I want to discuss my idea about to use CosmosDb single collection (which costs begin from ~$25/month) as GDPR blockchain logging to do following goals:
- Tracking access to data – who accessed what and when. If access to data goes through a unified interface (UI and/or API), you can track all access to data and thus manifest that only the authorized personnel have read the data. That means, though, that search results in your CRM-like system should not contain too much information, otherwise tracking would be more complicated, as the back office user sees data about multiple data subjects on one page
- Tracking data modifications – one of the principles of GDPR is “integrity” – you have to keep the data correct, so any modification should be logged. That way, you can reconstruct an old state or prove the modifications happened for a reason. This, again, relies on having a centralized interface.
- Logging GDPR-specific activities – e.g. when the data subject invokes their rights. Each request can be securely logged so that you can prove to authorities the exact sequence of events relating to particular data subject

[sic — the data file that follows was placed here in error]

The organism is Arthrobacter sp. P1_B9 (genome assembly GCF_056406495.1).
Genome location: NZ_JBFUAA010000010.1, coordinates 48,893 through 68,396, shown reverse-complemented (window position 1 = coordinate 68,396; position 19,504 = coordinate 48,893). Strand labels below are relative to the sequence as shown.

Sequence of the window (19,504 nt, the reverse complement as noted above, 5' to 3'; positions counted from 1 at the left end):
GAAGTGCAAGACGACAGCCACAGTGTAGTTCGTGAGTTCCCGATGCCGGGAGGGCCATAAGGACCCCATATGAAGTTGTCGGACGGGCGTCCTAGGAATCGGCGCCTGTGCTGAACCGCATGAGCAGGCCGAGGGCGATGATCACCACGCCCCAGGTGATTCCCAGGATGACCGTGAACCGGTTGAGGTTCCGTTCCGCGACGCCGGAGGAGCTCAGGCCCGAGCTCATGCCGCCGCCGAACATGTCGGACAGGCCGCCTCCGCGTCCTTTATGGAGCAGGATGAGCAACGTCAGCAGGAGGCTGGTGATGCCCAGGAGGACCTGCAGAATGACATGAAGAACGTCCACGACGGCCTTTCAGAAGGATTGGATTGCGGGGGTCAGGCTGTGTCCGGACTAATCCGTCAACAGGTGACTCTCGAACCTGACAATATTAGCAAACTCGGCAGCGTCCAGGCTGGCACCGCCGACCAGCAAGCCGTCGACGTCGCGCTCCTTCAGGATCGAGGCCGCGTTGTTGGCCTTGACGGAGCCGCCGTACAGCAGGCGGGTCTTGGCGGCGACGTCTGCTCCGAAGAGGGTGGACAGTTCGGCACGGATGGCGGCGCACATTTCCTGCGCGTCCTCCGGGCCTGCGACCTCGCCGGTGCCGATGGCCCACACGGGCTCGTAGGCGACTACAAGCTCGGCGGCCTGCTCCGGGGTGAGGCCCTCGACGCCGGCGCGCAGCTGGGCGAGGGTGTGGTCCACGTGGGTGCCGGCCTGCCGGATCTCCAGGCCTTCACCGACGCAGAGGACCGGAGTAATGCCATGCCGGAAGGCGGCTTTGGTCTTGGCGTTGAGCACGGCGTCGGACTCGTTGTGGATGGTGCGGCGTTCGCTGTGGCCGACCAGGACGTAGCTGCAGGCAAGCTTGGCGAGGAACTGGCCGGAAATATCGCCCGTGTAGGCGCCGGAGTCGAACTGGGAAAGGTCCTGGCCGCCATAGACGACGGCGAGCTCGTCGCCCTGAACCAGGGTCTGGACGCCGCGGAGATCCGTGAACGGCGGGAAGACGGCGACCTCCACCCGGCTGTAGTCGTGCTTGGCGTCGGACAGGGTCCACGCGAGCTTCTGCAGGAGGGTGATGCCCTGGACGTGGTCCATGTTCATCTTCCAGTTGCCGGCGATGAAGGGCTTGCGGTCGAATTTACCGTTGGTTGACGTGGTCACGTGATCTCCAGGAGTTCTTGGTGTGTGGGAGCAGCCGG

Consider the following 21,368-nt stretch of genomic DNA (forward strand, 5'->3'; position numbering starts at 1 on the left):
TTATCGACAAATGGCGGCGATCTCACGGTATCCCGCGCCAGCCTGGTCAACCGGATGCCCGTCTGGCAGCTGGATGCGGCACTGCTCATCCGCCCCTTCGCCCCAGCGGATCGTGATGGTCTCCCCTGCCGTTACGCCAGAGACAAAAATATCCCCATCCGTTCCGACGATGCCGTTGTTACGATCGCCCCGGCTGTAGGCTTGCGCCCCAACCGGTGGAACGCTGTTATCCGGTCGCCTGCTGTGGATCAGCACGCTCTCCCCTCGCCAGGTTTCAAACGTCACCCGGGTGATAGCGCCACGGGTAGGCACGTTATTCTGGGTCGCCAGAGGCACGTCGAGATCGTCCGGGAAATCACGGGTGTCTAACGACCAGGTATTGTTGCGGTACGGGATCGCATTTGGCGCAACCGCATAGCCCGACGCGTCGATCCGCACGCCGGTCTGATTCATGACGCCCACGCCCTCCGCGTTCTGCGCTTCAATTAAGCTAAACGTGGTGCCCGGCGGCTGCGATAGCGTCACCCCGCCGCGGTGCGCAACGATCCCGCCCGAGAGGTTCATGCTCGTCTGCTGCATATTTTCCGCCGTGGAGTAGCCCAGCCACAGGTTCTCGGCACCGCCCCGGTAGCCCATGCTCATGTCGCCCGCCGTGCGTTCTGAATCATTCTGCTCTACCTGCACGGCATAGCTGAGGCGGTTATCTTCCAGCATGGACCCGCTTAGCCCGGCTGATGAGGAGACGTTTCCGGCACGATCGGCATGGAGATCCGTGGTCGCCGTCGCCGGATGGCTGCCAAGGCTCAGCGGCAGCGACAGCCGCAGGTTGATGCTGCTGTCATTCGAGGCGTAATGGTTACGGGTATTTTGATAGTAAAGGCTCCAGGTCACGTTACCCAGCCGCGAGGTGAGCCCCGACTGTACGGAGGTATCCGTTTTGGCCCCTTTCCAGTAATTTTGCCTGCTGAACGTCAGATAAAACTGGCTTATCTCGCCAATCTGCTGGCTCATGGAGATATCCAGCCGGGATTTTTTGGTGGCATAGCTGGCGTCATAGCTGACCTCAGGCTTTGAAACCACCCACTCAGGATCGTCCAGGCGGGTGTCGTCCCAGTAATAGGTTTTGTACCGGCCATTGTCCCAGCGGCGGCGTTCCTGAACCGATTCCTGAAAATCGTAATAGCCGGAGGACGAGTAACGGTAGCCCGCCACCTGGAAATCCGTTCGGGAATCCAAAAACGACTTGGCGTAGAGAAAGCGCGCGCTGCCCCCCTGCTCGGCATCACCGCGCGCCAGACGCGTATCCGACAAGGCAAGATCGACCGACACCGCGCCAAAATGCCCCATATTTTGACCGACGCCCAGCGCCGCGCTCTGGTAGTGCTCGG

- Logging consent and the accompanying circumstances – date, time, IP address, etc. Then you can also log consent withdrawal, and the history of consent of the data subject will be visible in one place and you will be able to prove to regulators when you had and when you didn’t have consent for processing.
Just we need to integrate this blockchain logging to our n-Tiered .NET Core solution, probably in our generic repository or at database-level for example using triggers.
By doing this logging we can give reports to our customers about data usage. But this solution does not secure our customers’ data from hackers.
To protect personal data from hackers we must store our production database in least accessible server. Only the application and the senior developer(s) should access the production database, and of course all of them should use secure channels to access the production db and app such as VPN. All computers, phones and tablets must use antivirus programs. SSL must use forward secrecy, TLS 1.3 must prevent 0-RTT property to prevent replay attacks.
Consider to DDOS attack protection for your company and servers on the cloud for possible attacks.
Backups must be stored in secure storages.
Thanks to GDPR that it increases the quality of developer and development processes.
Happy coding 🙂